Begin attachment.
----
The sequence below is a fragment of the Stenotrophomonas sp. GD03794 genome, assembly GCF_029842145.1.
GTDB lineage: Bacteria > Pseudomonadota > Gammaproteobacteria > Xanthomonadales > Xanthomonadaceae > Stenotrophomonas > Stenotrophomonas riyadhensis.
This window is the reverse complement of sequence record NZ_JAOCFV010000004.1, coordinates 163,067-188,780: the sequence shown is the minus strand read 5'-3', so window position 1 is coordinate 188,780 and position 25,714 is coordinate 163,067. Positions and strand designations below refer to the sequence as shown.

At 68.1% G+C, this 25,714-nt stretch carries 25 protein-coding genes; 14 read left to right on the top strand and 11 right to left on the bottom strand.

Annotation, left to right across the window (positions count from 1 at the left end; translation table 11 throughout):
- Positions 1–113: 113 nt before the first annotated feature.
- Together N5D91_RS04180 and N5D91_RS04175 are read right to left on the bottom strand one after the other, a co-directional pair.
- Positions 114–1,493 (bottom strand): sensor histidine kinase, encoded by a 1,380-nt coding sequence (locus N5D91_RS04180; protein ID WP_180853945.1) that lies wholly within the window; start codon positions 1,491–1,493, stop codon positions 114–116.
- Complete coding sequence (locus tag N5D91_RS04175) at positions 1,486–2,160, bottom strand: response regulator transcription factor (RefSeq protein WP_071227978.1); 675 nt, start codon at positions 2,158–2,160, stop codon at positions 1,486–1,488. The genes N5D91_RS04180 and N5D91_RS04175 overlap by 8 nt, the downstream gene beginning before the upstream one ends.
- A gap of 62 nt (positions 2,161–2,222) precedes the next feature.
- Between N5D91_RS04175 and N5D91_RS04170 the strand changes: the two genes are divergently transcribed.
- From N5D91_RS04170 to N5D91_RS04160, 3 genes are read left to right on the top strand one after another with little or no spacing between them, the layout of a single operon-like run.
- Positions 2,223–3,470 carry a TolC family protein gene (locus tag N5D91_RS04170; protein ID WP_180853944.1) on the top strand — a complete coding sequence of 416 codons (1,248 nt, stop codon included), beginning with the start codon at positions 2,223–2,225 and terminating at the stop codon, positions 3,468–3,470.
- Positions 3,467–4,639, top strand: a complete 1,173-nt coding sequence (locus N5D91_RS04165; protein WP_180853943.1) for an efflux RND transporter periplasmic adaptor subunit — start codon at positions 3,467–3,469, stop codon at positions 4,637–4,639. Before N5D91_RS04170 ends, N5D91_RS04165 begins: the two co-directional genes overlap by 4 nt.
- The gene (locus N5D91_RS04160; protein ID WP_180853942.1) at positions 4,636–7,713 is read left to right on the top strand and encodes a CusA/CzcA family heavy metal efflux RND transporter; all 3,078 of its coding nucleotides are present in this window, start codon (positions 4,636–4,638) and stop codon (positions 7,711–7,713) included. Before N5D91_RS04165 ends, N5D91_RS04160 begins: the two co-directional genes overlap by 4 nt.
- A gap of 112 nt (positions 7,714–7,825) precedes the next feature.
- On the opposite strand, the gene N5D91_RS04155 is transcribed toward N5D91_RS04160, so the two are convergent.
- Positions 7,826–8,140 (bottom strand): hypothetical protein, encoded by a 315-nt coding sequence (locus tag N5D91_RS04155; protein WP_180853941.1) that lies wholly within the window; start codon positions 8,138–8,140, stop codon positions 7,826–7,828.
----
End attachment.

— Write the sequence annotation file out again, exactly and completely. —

The sequence below is a fragment of the Stenotrophomonas sp. GD03794 genome, assembly GCF_029842145.1.
GTDB lineage: Bacteria > Pseudomonadota > Gammaproteobacteria > Xanthomonadales > Xanthomonadaceae > Stenotrophomonas > Stenotrophomonas riyadhensis.
This window is the reverse complement of sequence record NZ_JAOCFV010000004.1, coordinates 163,067-188,780: the sequence shown is the minus strand read 5'-3', so window position 1 is coordinate 188,780 and position 25,714 is coordinate 163,067. Positions and strand designations below refer to the sequence as shown.

At 68.1% G+C, this 25,714-nt stretch carries 25 protein-coding genes; 14 read left to right on the top strand and 11 right to left on the bottom strand.

Annotation, left to right across the window (positions count from 1 at the left end; translation table 11 throughout):
- Positions 1–113: 113 nt before the first annotated feature.
- Together N5D91_RS04180 and N5D91_RS04175 are read right to left on the bottom strand one after the other, a co-directional pair.
- Positions 114–1,493 (bottom strand): sensor histidine kinase, encoded by a 1,380-nt coding sequence (locus N5D91_RS04180; protein ID WP_180853945.1) that lies wholly within the window; start codon positions 1,491–1,493, stop codon positions 114–116.
- Complete coding sequence (locus tag N5D91_RS04175) at positions 1,486–2,160, bottom strand: response regulator transcription factor (RefSeq protein WP_071227978.1); 675 nt, start codon at positions 2,158–2,160, stop codon at positions 1,486–1,488. The genes N5D91_RS04180 and N5D91_RS04175 overlap by 8 nt, the downstream gene beginning before the upstream one ends.
- A gap of 62 nt (positions 2,161–2,222) precedes the next feature.
- Between N5D91_RS04175 and N5D91_RS04170 the strand changes: the two genes are divergently transcribed.
- From N5D91_RS04170 to N5D91_RS04160, 3 genes are read left to right on the top strand one after another with little or no spacing between them, the layout of a single operon-like run.
- Positions 2,223–3,470 carry a TolC family protein gene (locus tag N5D91_RS04170; protein ID WP_180853944.1) on the top strand — a complete coding sequence of 416 codons (1,248 nt, stop codon included), beginning with the start codon at positions 2,223–2,225 and terminating at the stop codon, positions 3,468–3,470.
- Positions 3,467–4,639, top strand: a complete 1,173-nt coding sequence (locus N5D91_RS04165; protein WP_180853943.1) for an efflux RND transporter periplasmic adaptor subunit — start codon at positions 3,467–3,469, stop codon at positions 4,637–4,639. Before N5D91_RS04170 ends, N5D91_RS04165 begins: the two co-directional genes overlap by 4 nt.
- The gene (locus N5D91_RS04160; protein ID WP_180853942.1) at positions 4,636–7,713 is read left to right on the top strand and encodes a CusA/CzcA family heavy metal efflux RND transporter; all 3,078 of its coding nucleotides are present in this window, start codon (positions 4,636–4,638) and stop codon (positions 7,711–7,713) included. Before N5D91_RS04165 ends, N5D91_RS04160 begins: the two co-directional genes overlap by 4 nt.
- A gap of 112 nt (positions 7,714–7,825) precedes the next feature.
- On the opposite strand, the gene N5D91_RS04155 is transcribed toward N5D91_RS04160, so the two are convergent.
- Positions 7,826–8,140 (bottom strand): hypothetical protein, encoded by a 315-nt coding sequence (locus tag N5D91_RS04155; protein WP_180853941.1) that lies wholly within the window; start codon positions 8,138–8,140, stop codon positions 7,826–7,828.